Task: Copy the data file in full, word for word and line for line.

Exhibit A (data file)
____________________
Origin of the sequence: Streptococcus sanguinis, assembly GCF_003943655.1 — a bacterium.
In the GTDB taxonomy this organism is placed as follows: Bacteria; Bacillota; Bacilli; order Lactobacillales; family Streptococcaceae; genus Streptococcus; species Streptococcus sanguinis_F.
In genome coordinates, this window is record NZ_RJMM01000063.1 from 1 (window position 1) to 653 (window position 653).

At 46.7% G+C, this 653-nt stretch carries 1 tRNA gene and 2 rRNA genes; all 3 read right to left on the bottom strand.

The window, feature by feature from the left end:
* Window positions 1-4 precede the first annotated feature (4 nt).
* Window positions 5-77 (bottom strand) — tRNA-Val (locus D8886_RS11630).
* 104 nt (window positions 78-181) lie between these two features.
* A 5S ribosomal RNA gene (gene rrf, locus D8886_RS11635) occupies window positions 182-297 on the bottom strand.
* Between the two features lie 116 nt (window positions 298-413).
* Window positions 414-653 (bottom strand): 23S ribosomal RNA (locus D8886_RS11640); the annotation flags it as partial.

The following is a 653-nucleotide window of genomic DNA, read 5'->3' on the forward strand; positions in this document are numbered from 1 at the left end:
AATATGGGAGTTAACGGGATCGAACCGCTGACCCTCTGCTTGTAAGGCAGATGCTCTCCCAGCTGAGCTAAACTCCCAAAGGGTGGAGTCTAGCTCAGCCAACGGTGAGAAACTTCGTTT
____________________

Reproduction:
Origin of the sequence: Streptococcus sanguinis, assembly GCF_003943655.1 — a bacterium.
In the GTDB taxonomy this organism is placed as follows: Bacteria; Bacillota; Bacilli; order Lactobacillales; family Streptococcaceae; genus Streptococcus; species Streptococcus sanguinis_F.
In genome coordinates, this window is record NZ_RJMM01000063.1 from 1 (window position 1) to 653 (window position 653).

At 46.7% G+C, this 653-nt stretch carries 1 tRNA gene and 2 rRNA genes; all 3 read right to left on the bottom strand.

The window, feature by feature from the left end:
* Window positions 1-4 precede the first annotated feature (4 nt).
* Window positions 5-77 (bottom strand) — tRNA-Val (locus D8886_RS11630).
* 104 nt (window positions 78-181) lie between these two features.
* A 5S ribosomal RNA gene (gene rrf, locus D8886_RS11635) occupies window positions 182-297 on the bottom strand.
* Between the two features lie 116 nt (window positions 298-413).
* Window positions 414-653 (bottom strand): 23S ribosomal RNA (locus D8886_RS11640); the annotation flags it as partial.

The following is a 653-nucleotide window of genomic DNA, read 5'->3' on the forward strand; positions in this document are numbered from 1 at the left end:
AATATGGGAGTTAACGGGATCGAACCGCTGACCCTCTGCTTGTAAGGCAGATGCTCTCCCAGCTGAGCTAAACTCCCAAAGGGTGGAGTCTAGCTCAGCCAACGGTGAGAAACTTCGTTT